Book Reviews, Reviews by AimeeKay

{Review} Planesrunner (Everness #1) by Ian McDonald




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There is not one you. There are many yous. There is not one world. There are many worlds. Ours is one of billions of parallel earths.

When Everett Singh’s scientist father is kidnapped from the streets of London, he leaves young Everett a mysterious app on his computer. Suddenly, this fourteen-year-old has become the owner of the most valuable object in the multiverse—the Infundibulum—the map of all the parallel earths, and there are dark forces in the Ten Known Worlds who will stop at nothing to get it. They’ve got power, authority, and the might of ten planets—some of them more technologically advanced than our Earth—at their fingertips. He’s got wits, intelligence, and a knack for Indian cooking.

To keep the Infundibulum safe, Everett must trick his way through the Heisenberg Gate his dad helped build and go on the run in a parallel Earth. But to rescue his Dad from Charlotte Villiers and the sinister Order, this Planesrunner’s going to need friends. Friends like Captain Anastasia Sixsmyth, her adopted daughter Sen, and the crew of the airship Everness.

Can they rescue Everett’s father and get the Infundibulum to safety? The game is afoot!








My Thoughts on Planesrunner:


Omg! This book is amazing!  Seriously, I loved it.  From the time spent in Everette Singh’s home world, to the time spent in the other parallel, I adored every minute of it.  The story just picked up from the beginning and kept me drawn in ’til the last page.  I’ll try to go into detail without spoiling it; obviously I will try to do all of this while containing my excitement.


The story itself reminded me a little of the television show, Sliders, endless amounts of other Earths in parallel universes. All of them different, some with just a slight change other so different they are unrecognizable. Great premise for a show, great premise for a book too.  Of course the similarities in the story pretty much end with the whole idea of parallel universes (but it still brought to mind Sliders).


The mechanics behind world travel made sense in the context of the story.  Moreover, I really loved the amount of detail the author gave. Especially the little tidbits involving how the different worlds had evolved, where they splintered off from each other, and then the details of the worlds themselves.  I felt like I was there in all the Londons right alongside Sen and Everette.  The descriptions were immaculate, even how McDonald describes the gulls.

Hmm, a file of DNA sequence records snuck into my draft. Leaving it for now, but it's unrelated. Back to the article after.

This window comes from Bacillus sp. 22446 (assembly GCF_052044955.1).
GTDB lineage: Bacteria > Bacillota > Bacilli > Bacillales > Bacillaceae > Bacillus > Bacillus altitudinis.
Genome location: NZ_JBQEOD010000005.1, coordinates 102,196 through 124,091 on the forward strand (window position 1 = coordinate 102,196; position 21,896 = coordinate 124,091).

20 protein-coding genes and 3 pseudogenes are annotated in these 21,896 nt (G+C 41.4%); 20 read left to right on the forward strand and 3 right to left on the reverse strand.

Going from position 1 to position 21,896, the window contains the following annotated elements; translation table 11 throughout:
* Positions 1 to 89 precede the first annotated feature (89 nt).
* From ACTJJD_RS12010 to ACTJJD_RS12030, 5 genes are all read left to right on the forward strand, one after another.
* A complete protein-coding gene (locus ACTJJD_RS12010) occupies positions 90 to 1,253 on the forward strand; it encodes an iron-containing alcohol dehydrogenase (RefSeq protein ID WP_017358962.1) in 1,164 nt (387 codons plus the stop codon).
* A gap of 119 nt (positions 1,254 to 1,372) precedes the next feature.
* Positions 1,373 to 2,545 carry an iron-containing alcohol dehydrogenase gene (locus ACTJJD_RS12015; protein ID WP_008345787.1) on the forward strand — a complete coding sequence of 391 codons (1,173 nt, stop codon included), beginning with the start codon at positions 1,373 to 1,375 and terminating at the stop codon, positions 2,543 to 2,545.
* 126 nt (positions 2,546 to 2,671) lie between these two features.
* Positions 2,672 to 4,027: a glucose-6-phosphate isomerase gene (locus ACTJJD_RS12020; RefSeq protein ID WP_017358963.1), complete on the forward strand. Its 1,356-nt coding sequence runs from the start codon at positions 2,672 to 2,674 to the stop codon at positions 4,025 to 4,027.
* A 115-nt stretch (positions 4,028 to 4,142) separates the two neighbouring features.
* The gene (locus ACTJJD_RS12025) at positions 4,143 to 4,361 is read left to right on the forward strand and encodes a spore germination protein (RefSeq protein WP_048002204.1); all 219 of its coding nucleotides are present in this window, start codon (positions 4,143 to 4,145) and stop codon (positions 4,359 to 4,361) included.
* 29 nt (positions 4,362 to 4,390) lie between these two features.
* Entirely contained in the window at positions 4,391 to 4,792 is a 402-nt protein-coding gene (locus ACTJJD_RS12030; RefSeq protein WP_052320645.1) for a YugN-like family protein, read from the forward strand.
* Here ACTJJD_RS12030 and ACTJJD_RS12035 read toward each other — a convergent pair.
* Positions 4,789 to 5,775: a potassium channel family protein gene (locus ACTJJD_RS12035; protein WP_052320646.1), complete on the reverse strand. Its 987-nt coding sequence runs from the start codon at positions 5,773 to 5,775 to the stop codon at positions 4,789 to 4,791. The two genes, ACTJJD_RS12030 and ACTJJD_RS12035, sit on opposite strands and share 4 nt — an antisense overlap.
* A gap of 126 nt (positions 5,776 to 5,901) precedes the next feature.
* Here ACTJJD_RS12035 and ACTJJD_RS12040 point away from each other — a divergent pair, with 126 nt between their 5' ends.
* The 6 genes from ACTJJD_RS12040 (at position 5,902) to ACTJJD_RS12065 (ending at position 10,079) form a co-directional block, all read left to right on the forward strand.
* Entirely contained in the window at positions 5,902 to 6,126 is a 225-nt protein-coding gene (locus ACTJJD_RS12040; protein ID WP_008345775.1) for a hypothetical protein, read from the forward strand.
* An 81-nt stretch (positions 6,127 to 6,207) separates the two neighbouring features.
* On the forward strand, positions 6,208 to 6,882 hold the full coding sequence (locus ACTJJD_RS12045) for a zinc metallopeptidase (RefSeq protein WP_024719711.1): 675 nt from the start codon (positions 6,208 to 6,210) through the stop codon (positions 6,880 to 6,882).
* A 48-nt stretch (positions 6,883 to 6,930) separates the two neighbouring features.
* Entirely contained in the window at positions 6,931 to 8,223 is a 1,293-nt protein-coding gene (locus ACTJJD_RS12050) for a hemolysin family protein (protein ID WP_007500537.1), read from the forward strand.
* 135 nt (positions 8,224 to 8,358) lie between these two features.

“…Gulls rose up…crying in their dead-soul voices.”  A very apt description of Sea Gulls I must say.


I must note I had a slight problem with some of the Airish slang.  Not the fact that it annoyed me simply that I sometimes had to stop for a minute to figure out from the context of the conversation what was actually happening or being said.  Some words took me a few times to truly decipher, but overall – once I adjusted – the slang just added more texture and flavor to Sen’s London.  It really helped to show even more of a difference between Sen’s world and Everettes. Plus, in the back of the book was a neat little extra showing where Airish slang came from and its ties to the real London in our world.


While this book can be enjoyed by adults, I think is also good choice for younger readers. As I said before the book drew me in and didn’t let me back out until the very last page.  It is open ended, not a sheer drop cliffhanger, but you know that there is going to be more, so much more to the story.  Only a few problems have been solved, many more have been created.

Still I think the book is worth picking up, and I can’t wait ’til the next book in the series comes out. Fingers crossed it’s sometime soon! I give this one 5 out of 5!


~’til next time all you palones and omis be sure to stay bona!




My Rating

5 out of 5 Controllers

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